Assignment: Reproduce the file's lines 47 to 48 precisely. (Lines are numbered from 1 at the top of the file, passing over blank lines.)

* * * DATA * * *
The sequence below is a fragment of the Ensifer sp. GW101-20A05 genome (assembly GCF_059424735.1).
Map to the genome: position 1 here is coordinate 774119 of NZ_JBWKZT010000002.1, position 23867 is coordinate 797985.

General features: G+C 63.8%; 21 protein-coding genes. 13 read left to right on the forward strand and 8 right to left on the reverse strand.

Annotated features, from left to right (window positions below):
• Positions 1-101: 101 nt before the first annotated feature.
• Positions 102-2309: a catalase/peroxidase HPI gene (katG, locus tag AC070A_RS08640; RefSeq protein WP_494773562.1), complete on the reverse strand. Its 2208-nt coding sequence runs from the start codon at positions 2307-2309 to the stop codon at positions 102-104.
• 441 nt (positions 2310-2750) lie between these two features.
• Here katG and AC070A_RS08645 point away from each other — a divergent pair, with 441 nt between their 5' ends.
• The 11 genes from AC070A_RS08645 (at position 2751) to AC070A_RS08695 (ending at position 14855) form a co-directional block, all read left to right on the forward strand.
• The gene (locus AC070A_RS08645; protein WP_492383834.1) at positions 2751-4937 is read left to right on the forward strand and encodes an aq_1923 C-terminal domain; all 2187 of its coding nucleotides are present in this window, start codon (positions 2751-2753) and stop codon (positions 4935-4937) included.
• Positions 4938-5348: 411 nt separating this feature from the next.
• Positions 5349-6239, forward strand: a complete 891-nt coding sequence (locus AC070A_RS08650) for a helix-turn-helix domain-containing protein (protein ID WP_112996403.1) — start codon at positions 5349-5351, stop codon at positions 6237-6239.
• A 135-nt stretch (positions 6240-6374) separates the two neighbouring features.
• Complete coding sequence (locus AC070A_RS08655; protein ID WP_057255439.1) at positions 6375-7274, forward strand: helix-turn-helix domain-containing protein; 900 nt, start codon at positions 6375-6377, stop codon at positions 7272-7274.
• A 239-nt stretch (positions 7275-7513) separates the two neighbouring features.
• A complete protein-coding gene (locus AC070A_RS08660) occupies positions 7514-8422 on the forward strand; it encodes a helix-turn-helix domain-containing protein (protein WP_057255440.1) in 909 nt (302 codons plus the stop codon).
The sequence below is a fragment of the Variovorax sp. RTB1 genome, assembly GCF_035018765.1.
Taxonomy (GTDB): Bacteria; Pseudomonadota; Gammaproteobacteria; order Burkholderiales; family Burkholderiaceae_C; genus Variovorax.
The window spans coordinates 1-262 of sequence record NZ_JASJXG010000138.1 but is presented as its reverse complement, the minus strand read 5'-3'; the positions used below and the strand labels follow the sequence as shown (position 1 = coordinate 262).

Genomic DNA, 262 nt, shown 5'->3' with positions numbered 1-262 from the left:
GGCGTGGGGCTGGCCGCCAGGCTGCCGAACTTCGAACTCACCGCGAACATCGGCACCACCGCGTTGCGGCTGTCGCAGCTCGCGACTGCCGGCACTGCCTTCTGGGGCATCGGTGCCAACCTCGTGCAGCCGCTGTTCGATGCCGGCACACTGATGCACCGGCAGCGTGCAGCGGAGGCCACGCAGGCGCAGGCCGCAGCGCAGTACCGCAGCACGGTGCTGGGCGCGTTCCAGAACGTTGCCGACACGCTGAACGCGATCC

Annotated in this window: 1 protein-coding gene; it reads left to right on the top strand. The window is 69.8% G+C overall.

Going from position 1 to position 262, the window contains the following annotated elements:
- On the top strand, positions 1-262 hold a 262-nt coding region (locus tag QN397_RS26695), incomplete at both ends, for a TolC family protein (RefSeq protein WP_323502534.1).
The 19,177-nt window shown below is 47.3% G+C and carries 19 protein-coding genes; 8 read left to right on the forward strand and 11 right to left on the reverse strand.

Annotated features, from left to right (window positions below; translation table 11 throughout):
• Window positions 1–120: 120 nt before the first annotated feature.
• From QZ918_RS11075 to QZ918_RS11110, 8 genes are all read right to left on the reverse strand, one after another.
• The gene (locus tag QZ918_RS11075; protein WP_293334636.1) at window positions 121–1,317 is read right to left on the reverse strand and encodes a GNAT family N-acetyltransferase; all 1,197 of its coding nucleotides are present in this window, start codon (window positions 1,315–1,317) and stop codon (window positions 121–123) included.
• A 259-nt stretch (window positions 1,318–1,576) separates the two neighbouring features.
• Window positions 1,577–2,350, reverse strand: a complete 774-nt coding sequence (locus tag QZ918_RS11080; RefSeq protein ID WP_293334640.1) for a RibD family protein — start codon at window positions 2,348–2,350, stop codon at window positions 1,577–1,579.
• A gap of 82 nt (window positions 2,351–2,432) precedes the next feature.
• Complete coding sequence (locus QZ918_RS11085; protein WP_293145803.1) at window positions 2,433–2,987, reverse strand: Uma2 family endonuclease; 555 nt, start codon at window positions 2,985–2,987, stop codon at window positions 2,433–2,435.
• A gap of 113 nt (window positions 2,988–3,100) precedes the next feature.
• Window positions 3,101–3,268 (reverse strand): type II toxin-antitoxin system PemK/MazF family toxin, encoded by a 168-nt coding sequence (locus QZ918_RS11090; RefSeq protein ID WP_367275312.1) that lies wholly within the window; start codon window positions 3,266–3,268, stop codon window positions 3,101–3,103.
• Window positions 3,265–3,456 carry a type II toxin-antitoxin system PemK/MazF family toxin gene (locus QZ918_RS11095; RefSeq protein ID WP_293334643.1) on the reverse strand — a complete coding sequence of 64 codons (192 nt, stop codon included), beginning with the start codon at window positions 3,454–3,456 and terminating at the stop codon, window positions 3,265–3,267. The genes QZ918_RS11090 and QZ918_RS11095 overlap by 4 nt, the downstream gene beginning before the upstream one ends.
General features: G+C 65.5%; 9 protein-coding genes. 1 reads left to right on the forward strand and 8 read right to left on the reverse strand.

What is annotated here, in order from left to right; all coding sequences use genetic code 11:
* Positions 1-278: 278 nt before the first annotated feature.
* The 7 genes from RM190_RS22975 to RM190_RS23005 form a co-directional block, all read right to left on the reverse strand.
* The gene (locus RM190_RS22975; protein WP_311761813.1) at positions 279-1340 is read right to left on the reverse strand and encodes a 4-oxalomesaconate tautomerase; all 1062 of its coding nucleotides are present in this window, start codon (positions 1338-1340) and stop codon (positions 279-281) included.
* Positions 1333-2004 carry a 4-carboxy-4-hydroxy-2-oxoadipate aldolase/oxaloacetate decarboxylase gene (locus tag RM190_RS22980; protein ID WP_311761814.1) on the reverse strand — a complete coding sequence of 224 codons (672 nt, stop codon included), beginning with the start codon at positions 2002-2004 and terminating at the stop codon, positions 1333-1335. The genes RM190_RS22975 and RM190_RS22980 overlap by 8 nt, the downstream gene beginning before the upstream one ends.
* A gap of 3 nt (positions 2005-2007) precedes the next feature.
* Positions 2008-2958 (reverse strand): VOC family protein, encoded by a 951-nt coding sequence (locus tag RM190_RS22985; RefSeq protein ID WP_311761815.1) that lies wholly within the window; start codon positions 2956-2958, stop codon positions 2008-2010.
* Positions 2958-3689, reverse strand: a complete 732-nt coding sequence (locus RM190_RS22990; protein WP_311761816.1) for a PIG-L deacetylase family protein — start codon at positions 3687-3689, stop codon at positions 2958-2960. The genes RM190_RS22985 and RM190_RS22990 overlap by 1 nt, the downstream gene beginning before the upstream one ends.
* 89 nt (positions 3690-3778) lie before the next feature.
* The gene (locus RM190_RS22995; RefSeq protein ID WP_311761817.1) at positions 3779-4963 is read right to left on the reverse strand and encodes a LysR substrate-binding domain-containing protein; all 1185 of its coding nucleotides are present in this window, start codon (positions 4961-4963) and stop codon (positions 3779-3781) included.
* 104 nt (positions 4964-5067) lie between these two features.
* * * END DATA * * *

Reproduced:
* The gene (locus RM190_RS22995; RefSeq protein ID WP_311761817.1) at positions 3779-4963 is read right to left on the reverse strand and encodes a LysR substrate-binding domain-containing protein; all 1185 of its coding nucleotides are present in this window, start codon (positions 4961-4963) and stop codon (positions 3779-3781) included.
* 104 nt (positions 4964-5067) lie between these two features.